Hong Kong is being overshadowed by Western countries and Singapore in online insurance, a lag that can be partly explained by the Hong Kong insurance industry’s heavy reliance on physical agents, a new report by French consultancy Sia Partners says.
The report, draws on a study of digital platforms of 85 global insurers in seven markets. It gives each of these platforms a score between 0 and 100 based on criteria including information availability, quoted prices, sales claims, and overall user experience.
With an average score of 51.1, Hong Kong ranked fifth, behind the Netherlands (62.4), Ireland (61.3), the US (61.1) and Singapore (51.5). The city, however, ranked ahead of Belgium (49) and France (48.2).
In Hong Kong, 12 insurers were assessed, including some of the industry’s biggest names like AXA, HSBC Life, Bowtie, FWD, AIA, Prudential, Manulife and Generali.
Overall, Hong Kong’s digital insurance platforms ranked high in user experience, recognized by the consultancy for making it easy for customers to access information through smartphone apps and website. They, however, performed underwhelmingly in online advisory, quoting prices and handling sales and claims, the report says.
Sia Partners manager Yousuf Muhammad told the media that while most insurers in Hong Kong provide information to clients online, some still ask customers for a call or follow up by email for simple queries.
Arthur Roiret, a senior manager at Sia Partners’ Hong Kong office, noted that the results aren’t surprising and are reflective of the domestic market. In Hong Kong, the insurance industry is mainly centered around life insurance and relies on an intermediary-led distribution model because customers are still demanding human advisors, he said.
Hong Kong had more than 115,000 insurance agents and brokers in January 2023, according to data from the Insurance Authority (IA). That number is projected to increase as Manulife, AIA and Prudential are planning to hire a combined 10,000 new agents this year.
Despite the industry’s heavy reliance on sales agents, Roiret said that the emergence of virtual insurers, coupled with rising usage of digital channels fueled by COVID-19, put pressure on traditional players to improve their digital capabilities, providing a positive outlook for Hong Kong’s digital insurance sector.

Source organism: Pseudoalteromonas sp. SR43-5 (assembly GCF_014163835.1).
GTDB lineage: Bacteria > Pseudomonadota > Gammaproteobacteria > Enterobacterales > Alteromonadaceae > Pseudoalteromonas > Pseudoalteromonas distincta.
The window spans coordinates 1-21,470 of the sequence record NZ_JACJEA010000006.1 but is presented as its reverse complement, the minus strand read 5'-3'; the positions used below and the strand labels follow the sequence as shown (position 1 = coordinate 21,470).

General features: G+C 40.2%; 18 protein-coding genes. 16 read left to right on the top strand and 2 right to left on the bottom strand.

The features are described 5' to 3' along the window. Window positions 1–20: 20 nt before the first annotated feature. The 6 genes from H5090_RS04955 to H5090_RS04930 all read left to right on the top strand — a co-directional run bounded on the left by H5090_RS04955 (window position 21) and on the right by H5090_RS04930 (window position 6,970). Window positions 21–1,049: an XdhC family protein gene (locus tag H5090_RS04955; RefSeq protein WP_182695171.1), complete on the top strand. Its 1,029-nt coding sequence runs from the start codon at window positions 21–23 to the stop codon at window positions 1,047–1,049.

The rise of Hong Kong’s virtual insurers
Hong Kong, which introduced a new licensing regime for virtual insurers in 2019, is currently home to five such digital players. Four, namely OneDegree, Bowtie Life Insurance, Avo Insurance and ZA Insurance, have been issued licenses by the IA over the past three years, while Blue became a digital insurer from a traditional firm in 2018 through an acquisition.
These virtual insurers have witnessed notable growth since their launch. According to a 2022 report by Hong Kong-based consultancy Quinlan and Associates, Hong Kong’s virtual insurers saw their premiums grow by a factor of eight, between 2020 and 2021, soaring from just HK$43 million to a whopping HK$345 billion.
The advent of Hong Kong’s virtual insurers comes on the back of a profound and long-lasting shift in consumer preferences towards online channels. In 2021, 35% of Hong Kong consumers said they preferred purchasing insurance products through digital channels over non-digital, up 7 points from 2020’s 28%, an analysis by Quinlan and Associates shows.
Similarly, consumer willingness to buy insurance online also increased, rising 19 points from 41% in 2019 to a remarkable 60% in 2020.
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